Flirting with Disaster
David O. Russell has a twisted mind; I like that in a man. In his 1994 directing and screenwriting feature debut, Spanking the Monkey, the then 35-year-old filmmaker suggested that it is not inconceivable for a horny college kid to end up in bed with his mother, and for an audience — an American audience, that is — to find stuff in the situation to laugh about. Making incest amusing is tricky, and it’s usually a European specialty act, but Russell piloted Monkey like a guy with good reflexes who enjoys barreling over hazards in a kicky electric golf cart.
With a 1994 Sundance Audience Award in his pocket, a bigger budget, and a larger cast at his disposal, Russell has traded up to steering a cute sports coupe in Flirting with Disaster: Now he gets to work with marquee-value actors; now he gets to set his scenes in places it takes planes to get to; now he gets to bring his interesting take on the knotty ties that bind to a more mainstream audience. But there’s a price to be paid for film-festival success: Ben Stiller, Mary Tyler Moore, Lily Tomlin, Alan Alda — these aren’t your usual wifty indie-film inhabitants; these are big performers with big teeth and big energy who need big stuff to do to keep them interested. (Stiller didn’t have enough to do in If Lucy Fell, and as a result the poor guy was reduced to wearing dreadlocks to amuse himself.) So Russell has had to fortify this ingratiatingly antic, whacked-out comedy with so many curves, reversals, and set pieces that the individually funny episodes, added up, don’t advance the characters so much as take them — and us — on a magical mystery tour.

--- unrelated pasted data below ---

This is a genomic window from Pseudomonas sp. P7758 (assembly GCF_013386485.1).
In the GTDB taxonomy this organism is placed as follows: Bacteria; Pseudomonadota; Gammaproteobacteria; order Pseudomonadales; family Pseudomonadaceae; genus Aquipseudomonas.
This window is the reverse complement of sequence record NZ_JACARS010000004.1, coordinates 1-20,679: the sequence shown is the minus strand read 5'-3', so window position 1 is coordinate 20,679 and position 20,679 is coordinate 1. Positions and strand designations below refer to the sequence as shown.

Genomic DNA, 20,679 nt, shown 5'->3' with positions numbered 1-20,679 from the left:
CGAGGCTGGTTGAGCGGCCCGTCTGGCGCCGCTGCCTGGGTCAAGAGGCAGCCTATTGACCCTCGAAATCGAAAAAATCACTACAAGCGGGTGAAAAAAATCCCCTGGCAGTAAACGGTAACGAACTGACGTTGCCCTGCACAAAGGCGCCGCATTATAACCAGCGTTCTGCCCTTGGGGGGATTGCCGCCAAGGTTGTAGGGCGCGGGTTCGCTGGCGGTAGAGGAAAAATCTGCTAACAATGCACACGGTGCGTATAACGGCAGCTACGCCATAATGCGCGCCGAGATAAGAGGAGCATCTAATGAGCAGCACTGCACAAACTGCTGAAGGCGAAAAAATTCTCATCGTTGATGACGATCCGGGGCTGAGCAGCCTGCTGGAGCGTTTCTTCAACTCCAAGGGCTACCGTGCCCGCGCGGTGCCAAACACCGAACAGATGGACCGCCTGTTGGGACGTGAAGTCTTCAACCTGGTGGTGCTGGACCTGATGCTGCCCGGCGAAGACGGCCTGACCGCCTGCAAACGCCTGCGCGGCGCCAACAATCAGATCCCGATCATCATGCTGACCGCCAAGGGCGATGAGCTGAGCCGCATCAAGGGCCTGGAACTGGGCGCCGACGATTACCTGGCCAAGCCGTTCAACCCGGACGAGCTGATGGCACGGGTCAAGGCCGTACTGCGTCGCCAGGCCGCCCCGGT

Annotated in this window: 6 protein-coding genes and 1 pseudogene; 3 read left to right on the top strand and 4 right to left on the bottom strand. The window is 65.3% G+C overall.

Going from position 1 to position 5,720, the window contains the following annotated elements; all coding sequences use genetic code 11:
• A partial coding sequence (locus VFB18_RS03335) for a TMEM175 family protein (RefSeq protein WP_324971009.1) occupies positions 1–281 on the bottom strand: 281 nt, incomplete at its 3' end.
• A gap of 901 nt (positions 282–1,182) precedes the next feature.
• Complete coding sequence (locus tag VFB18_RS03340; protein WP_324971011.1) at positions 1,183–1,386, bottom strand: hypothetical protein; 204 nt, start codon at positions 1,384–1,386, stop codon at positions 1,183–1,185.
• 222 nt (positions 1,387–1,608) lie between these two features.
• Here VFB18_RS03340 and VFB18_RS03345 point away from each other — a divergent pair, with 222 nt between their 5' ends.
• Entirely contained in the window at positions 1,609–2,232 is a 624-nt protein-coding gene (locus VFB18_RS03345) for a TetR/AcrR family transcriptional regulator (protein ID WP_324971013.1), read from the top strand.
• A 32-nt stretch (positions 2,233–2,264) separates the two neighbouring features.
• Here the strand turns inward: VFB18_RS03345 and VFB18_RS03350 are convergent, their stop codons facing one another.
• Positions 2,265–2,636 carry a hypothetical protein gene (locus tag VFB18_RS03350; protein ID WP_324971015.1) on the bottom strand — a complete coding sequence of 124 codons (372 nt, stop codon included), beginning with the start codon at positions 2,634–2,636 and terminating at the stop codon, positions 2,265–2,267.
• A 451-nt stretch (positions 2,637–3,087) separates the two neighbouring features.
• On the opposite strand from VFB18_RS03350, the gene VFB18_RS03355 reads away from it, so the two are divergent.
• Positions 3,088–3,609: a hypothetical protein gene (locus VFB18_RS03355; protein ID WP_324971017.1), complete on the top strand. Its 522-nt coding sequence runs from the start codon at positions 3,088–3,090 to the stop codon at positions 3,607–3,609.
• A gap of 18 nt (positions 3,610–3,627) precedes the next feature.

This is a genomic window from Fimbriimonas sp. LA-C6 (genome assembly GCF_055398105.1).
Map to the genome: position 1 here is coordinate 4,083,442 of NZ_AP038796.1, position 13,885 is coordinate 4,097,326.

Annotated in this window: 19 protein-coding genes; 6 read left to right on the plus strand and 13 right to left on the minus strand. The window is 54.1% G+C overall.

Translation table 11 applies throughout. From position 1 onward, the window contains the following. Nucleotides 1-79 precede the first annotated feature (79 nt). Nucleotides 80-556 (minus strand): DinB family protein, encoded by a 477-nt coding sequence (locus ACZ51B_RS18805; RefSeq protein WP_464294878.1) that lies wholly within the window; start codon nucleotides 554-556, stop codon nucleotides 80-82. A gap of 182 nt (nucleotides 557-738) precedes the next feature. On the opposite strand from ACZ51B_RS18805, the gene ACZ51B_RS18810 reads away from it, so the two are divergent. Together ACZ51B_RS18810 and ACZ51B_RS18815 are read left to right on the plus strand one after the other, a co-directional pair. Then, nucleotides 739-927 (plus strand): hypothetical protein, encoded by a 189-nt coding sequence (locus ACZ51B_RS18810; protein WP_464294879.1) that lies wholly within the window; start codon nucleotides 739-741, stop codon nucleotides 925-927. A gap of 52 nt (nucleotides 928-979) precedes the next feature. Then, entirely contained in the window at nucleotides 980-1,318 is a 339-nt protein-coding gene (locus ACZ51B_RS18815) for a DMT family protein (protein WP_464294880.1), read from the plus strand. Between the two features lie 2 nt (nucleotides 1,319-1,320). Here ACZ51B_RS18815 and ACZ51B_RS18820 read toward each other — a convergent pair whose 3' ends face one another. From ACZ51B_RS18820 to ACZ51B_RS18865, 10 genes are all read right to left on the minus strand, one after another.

Mel (Stiller, relatively restrained) is a distracted, standard-in-NYC Jewish neurotic, a bug scientist with a patient wife called Nancy (Patricia Arquette, soft and sweet) and an infant son who still doesn’t have a first name. Why? Because Mel, who’s adopted, can’t focus on his kid (or, for that matter, resume a sex life with his spouse) until he finds out who his biological parents are. But Mel soon lucks out: Tina (Tea Leoni, elegantly deadpan and all legs), a workaholic soon-to-be-divorced shrink-in-training at the adoption agency that placed him, finds the name and address of his birth mother, then tags along to document the reunion as Mel, Nancy, and the baby hit the road in a grown-ups’ edition of the kids’ book Are You My Mother?
In some inspired casting choices, Russell has installed Moore and George Segal as Mel’s adoptive parents. (She’s a gleefully unrestrained control freak: In her first scene, she flashes her bra at her daughter-in-law, urging the curvy younger woman to harness her assets.) He pairs Tomlin and Alda brilliantly as Mel’s hippie birth parents (she still makes bad pottery, they still cook up LSD in their basement, and every scene that includes the two old pro actors, shot with kaleidoscopic camera angles, is a trippy pleasure). He adds Richard Jenkins and Josh Brolin as a couple of federal agents who get caught up in the family circus. And along the way, Russell supplies bright observations about rental cars, bed-and-breakfast establishments, Jerry Garcia, video cameras, and why relationships, by blood or by marriage, are God’s biggest cosmic joke.
Flirting With Disaster isn’t as anarchic as Spanking the Monkey — it’s loaded with a few too many safety features to soar. But episode for episode, it’s one of the ha-ha funniest comedies currently at a theater near you. And it’s certainly one of the most sophisticated, eschewing bodily-function jokes and nailing the little old ladies who preside over America’s B&B’s like so many blue-haired tyrants.
Flirting with Disaster